Like the celebrities below, tattoo removal is not often a viable option for tattoo artists. And this is due to the size and coverage of their tattoos. So, when a tattoo artist wants to remove or coverup their existing sleeves, blackout tattoos are often the better choice.

Why did Ronnie Radke get a blackout?

When you have as much ink as someone like Ronnie Radke, tattoo removal becomes the least desirable option if you want to change your style and aesthetic. Tattoo removal is costly and painful, with a long down time for recovery.

If you’re covered head to toe in ink and want to change your tattoos, having them removed and then re-tattooing the area is extremely painful, expensive and time consuming. In such a case, blackwork coverups and blackout tattoos are often the more appealing option. When Ronnie Radke wanted to change his style and aesthetic, blackout tattoos were likely his best option.

Ronnie Radke Blackout tattoo coverup
Ronnie Radke Blackout sleeves
Why did Kat Von D get a blackout tattoo?

Like Ronnie Radke, laser removal wasn’t realistic to use in Kat Von D‘s case. And she admired the sleek black aesthetic of blackout tattoos. So, Kat Von D opted for a blackout tattoo to cover-up her old ink.

Kat Von D Blackout Tattoo
Kat Von D Blackout tattoos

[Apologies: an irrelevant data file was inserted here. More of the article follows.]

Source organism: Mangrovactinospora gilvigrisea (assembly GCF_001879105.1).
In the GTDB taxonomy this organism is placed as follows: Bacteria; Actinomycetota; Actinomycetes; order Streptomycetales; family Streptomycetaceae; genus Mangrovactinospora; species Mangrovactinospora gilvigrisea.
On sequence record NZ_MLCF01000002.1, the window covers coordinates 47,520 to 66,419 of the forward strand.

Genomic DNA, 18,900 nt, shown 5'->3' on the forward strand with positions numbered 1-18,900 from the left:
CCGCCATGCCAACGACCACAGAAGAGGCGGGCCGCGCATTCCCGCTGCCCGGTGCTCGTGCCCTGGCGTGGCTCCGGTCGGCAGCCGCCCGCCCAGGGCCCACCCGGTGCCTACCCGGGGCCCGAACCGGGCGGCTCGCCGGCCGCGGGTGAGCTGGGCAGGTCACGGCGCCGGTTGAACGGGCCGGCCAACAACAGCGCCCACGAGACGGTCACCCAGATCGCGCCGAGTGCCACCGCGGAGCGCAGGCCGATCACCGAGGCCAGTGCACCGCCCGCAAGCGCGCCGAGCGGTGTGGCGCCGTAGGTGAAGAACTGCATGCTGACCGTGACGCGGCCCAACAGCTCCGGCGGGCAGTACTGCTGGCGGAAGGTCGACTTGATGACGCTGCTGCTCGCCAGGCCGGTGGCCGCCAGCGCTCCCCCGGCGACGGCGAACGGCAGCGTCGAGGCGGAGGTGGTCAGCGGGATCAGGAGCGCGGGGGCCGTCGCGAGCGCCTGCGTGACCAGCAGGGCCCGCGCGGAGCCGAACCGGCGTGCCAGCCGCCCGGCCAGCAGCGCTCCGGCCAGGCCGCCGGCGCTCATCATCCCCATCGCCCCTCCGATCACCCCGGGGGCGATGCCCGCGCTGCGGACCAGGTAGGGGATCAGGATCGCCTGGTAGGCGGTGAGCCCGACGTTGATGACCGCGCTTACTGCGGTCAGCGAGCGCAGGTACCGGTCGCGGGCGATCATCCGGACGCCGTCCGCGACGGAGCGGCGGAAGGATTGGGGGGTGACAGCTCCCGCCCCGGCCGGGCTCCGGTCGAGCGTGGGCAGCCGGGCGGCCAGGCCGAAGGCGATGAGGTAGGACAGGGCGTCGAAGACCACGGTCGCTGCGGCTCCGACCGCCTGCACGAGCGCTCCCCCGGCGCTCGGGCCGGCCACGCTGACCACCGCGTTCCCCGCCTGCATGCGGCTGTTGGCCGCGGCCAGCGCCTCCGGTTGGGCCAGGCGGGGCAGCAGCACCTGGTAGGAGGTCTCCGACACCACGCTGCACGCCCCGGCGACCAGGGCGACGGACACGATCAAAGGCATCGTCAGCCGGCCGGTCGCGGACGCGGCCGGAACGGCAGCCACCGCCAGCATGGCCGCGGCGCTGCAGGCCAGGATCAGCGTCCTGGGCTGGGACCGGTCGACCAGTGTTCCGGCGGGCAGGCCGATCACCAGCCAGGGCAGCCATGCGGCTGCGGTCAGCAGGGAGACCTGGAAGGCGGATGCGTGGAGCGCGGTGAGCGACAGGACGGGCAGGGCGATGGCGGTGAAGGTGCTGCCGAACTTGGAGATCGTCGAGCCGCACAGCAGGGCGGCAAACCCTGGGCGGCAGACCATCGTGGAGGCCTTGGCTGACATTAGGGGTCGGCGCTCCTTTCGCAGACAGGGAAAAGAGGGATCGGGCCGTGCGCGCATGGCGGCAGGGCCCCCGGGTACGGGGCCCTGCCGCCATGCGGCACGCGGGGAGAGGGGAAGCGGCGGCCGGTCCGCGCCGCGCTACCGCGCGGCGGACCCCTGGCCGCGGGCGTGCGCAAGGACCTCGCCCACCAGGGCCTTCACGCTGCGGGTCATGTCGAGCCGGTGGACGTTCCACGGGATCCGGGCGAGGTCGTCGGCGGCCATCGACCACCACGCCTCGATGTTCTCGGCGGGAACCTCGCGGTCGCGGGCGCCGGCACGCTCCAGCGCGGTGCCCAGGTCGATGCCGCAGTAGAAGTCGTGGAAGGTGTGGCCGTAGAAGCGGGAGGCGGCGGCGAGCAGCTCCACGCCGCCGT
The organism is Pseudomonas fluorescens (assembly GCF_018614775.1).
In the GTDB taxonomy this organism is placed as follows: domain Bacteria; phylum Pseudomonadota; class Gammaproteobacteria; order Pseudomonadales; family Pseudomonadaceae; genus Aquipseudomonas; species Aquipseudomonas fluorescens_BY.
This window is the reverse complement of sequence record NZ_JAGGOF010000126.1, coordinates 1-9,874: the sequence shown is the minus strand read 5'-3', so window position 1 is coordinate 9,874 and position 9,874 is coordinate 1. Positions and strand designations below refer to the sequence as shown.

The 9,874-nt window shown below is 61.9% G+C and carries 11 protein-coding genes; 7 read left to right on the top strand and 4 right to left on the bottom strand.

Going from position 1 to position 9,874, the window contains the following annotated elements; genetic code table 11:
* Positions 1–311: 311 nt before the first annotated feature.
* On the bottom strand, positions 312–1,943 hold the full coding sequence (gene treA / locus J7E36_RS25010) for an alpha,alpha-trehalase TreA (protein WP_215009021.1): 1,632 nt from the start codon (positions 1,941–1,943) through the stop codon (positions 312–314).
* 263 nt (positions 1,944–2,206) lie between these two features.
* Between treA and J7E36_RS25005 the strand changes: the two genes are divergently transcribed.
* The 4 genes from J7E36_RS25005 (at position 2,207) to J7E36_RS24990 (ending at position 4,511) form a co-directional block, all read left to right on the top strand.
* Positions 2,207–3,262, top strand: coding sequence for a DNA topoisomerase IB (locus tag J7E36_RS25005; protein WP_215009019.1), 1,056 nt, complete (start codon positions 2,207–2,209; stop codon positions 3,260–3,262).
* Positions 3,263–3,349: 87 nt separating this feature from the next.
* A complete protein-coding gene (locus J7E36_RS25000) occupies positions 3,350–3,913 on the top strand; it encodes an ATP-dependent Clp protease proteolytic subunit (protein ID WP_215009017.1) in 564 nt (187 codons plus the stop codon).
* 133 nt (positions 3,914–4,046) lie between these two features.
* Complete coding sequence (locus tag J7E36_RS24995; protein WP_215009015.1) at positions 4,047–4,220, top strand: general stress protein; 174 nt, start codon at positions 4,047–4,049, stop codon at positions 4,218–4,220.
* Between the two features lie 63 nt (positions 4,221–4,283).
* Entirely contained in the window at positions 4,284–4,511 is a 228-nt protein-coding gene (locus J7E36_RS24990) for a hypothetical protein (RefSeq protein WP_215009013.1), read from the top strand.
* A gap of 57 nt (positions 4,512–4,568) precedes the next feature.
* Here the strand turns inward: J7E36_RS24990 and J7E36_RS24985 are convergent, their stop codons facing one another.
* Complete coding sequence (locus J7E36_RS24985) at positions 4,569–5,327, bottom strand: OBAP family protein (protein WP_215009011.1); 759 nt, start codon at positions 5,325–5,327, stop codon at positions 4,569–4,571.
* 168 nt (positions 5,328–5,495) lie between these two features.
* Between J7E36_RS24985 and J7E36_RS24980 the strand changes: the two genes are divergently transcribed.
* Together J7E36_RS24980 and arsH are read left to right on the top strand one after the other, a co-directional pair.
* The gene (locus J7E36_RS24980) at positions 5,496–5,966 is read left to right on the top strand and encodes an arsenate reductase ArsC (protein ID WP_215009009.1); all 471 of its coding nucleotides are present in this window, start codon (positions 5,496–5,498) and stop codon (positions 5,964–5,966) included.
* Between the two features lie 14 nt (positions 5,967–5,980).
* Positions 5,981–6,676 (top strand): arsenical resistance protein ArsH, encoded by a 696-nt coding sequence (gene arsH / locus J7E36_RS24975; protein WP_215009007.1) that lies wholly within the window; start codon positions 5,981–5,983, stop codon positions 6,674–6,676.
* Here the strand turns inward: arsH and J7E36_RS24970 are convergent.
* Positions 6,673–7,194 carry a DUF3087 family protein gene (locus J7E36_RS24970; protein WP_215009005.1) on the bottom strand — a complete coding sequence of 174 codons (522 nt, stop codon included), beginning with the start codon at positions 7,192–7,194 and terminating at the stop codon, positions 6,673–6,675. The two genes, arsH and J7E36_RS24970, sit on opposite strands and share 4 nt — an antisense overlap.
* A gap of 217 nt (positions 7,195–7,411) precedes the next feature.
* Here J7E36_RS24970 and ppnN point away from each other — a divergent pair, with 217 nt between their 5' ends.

Why did Oli Sykes blackout his arm?

Oli Sykes was married to tattoo artist Hannah Pixie Snowdon. And at the time, he blacked out his right arm so that Snowdon could add her own mark to his tattoo collection. Sykes has a full blackout sleeve with white ink overlay.

Oliver 'Oli' Sykes blackout tattoo - blackout tattoo coverup with white ink
Oli Sykes has a blackout tattoo with white ink
Why did Machine Gun Kelly (MGK) get a blackout tattoo?

Like both Ronnie Radke and Kat Von D, Machine Gun Kelly already had extensive tattoos and wanted to change his aesthetic. And for MGK tattoo removal wasn’t a viable option. As the down time for recovery and the pain involved, would have been excessive. So, instead, MGK opted for a stunning blackwork coverup by ROXX.

And before the haters flood in no, it’s not ‘cultural appropriation’. But yes, it would have been extremely painful. Particularly around the ‘pectoralis major tendon‘, where the pec meets the shoulder. MGK would have used a recommended numbing cream.